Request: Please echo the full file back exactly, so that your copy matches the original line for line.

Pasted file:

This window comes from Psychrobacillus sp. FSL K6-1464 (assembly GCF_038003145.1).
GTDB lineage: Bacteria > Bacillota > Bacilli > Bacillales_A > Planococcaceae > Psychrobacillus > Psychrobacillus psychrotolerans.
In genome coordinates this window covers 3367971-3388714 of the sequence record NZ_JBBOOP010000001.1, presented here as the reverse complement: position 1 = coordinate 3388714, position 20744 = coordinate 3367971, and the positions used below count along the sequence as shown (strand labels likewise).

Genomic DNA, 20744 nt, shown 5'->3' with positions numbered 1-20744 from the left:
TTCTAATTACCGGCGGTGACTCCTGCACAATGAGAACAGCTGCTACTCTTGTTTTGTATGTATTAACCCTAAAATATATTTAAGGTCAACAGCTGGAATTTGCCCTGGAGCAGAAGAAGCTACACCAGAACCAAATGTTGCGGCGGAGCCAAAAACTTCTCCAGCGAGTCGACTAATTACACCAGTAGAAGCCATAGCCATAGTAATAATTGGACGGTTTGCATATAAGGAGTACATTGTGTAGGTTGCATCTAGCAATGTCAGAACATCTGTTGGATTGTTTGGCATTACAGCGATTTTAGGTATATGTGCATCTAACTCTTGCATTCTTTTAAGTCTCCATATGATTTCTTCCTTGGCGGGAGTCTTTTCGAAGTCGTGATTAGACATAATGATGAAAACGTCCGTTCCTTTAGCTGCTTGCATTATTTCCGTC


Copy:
This window comes from Psychrobacillus sp. FSL K6-1464 (assembly GCF_038003145.1).
GTDB lineage: Bacteria > Bacillota > Bacilli > Bacillales_A > Planococcaceae > Psychrobacillus > Psychrobacillus psychrotolerans.
In genome coordinates this window covers 3367971-3388714 of the sequence record NZ_JBBOOP010000001.1, presented here as the reverse complement: position 1 = coordinate 3388714, position 20744 = coordinate 3367971, and the positions used below count along the sequence as shown (strand labels likewise).

Genomic DNA, 20744 nt, shown 5'->3' with positions numbered 1-20744 from the left:
TTCTAATTACCGGCGGTGACTCCTGCACAATGAGAACAGCTGCTACTCTTGTTTTGTATGTATTAACCCTAAAATATATTTAAGGTCAACAGCTGGAATTTGCCCTGGAGCAGAAGAAGCTACACCAGAACCAAATGTTGCGGCGGAGCCAAAAACTTCTCCAGCGAGTCGACTAATTACACCAGTAGAAGCCATAGCCATAGTAATAATTGGACGGTTTGCATATAAGGAGTACATTGTGTAGGTTGCATCTAGCAATGTCAGAACATCTGTTGGATTGTTTGGCATTACAGCGATTTTAGGTATATGTGCATCTAACTCTTGCATTCTTTTAAGTCTCCATATGATTTCTTCCTTGGCGGGAGTCTTTTCGAAGTCGTGATTAGACATAATGATGAAAACGTCCGTTCCTTTAGCTGCTTGCATTATTTCCGTC